"There is a risk that later you will simply find yourself in a cage," he said.

He said he had chosen to leave despite having only $250 in his pocket and planned to stay with relatives initially, before finding work in Kazakhstan.

"I'm preparing myself for a hard time. I'm preparing myself that I won't know where to sleep, what I'm going to eat," he said.

A local journalist writing for the Russian outlet Novaya wrote, that hundreds of Russian men with luggage could be seen on the streets in Uralsk. Local authorities have reportedly commandeered a cinema to house some of the influx.

A group of Russians walk after crossing the border at Verkhny Lars between Georgia and Russia in Georgia, on Sept. 27, 2022.
Zurab Tsertsvadze/AP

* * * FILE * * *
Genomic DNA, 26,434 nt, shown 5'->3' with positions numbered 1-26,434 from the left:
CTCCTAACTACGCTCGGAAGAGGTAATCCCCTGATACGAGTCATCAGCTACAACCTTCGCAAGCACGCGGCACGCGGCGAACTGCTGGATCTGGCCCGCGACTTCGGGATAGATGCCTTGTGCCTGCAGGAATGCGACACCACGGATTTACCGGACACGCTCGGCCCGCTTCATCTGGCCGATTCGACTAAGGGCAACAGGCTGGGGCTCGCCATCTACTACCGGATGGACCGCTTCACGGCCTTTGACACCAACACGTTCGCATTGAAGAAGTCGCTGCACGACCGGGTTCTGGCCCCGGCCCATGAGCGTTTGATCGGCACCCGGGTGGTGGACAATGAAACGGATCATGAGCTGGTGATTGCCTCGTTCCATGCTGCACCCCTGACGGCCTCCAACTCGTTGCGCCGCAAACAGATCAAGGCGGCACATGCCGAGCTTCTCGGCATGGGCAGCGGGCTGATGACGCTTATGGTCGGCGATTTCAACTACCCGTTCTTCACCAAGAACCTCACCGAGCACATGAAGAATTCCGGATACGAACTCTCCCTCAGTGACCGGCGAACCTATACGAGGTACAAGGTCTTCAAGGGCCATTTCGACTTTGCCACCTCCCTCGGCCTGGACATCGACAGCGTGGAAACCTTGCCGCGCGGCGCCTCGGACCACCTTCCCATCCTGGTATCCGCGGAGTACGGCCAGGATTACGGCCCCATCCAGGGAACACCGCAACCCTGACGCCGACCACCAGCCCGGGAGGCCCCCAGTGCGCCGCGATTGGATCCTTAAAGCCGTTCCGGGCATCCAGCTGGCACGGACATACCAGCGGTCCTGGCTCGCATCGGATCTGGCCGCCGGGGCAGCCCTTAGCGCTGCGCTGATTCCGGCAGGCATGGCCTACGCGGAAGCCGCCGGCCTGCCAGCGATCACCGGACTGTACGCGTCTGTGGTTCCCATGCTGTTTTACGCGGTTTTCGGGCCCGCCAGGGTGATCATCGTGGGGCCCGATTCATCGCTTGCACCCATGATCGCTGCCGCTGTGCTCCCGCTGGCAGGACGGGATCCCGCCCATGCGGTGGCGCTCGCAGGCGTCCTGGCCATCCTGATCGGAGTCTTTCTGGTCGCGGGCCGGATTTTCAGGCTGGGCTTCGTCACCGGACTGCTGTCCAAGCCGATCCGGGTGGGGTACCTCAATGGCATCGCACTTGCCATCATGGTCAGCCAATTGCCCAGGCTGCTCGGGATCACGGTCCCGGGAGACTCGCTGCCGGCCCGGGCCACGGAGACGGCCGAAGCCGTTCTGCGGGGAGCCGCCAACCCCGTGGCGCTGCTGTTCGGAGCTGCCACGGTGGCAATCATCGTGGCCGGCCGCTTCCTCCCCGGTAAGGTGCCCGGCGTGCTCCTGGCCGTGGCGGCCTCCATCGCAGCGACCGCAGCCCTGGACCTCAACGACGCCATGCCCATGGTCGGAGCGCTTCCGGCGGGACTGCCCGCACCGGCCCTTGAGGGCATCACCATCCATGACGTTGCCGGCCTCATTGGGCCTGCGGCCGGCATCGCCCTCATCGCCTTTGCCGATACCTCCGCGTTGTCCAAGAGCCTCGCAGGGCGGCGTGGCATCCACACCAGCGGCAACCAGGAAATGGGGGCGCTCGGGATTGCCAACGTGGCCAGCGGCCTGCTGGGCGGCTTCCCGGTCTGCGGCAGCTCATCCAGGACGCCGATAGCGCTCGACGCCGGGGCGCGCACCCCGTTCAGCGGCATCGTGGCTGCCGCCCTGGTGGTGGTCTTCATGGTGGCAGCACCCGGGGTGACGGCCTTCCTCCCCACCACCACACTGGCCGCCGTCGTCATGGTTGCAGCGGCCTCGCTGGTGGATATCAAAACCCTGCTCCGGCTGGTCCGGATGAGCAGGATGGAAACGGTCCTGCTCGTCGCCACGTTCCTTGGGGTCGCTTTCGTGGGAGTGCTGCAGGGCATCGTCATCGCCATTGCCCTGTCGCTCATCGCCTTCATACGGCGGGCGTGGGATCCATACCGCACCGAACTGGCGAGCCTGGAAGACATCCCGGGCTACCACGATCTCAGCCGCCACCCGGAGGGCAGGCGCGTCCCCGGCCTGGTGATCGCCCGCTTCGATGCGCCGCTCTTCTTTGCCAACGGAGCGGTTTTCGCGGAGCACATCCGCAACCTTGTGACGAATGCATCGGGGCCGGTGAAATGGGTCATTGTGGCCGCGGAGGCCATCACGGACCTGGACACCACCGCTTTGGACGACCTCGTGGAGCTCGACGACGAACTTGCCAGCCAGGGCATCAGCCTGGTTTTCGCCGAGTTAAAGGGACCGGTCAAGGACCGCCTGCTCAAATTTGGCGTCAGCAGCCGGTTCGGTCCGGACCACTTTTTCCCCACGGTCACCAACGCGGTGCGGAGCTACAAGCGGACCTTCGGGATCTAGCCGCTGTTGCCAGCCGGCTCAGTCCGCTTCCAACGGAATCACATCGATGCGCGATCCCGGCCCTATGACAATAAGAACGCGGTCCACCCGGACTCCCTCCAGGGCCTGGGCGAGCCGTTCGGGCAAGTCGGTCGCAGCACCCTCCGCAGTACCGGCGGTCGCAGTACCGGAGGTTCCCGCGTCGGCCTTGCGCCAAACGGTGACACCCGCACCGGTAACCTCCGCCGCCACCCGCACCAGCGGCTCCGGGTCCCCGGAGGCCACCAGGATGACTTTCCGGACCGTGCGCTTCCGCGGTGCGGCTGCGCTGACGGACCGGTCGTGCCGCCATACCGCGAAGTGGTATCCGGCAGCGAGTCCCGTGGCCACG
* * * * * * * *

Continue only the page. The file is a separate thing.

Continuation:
The sudden mobilization has abruptly brought home the war for millions of Russians, after months during which the Kremlin has sought to present it as a distant conflict with little effect on people's daily lives. Group chats have sprung up on the Telegram social media platform, where Russians anxiously trade information about potential crossing points and look for spots on transport headed over the borders. One chat called Guide to the Free World, has over 100,000 members.

The Kremlin has said for now it has made no decision on whether to close Russia's borders in response to the mobilization.

Asked by journalists on Monday about reports in independent Russian media that the Kremlin was considering closures in the coming days, Putin's spokesman Dmitry Peskov said he was "not aware of anything about that."

"At the present moment, no decisions have been taken on that account," he said.

The branches of the Federal Security Service in the southern Kurgan and Tyumen regions told the TASS state news agency, that border guards were stopping those subject to mobilization, informing them they must appear at their enlistment offices.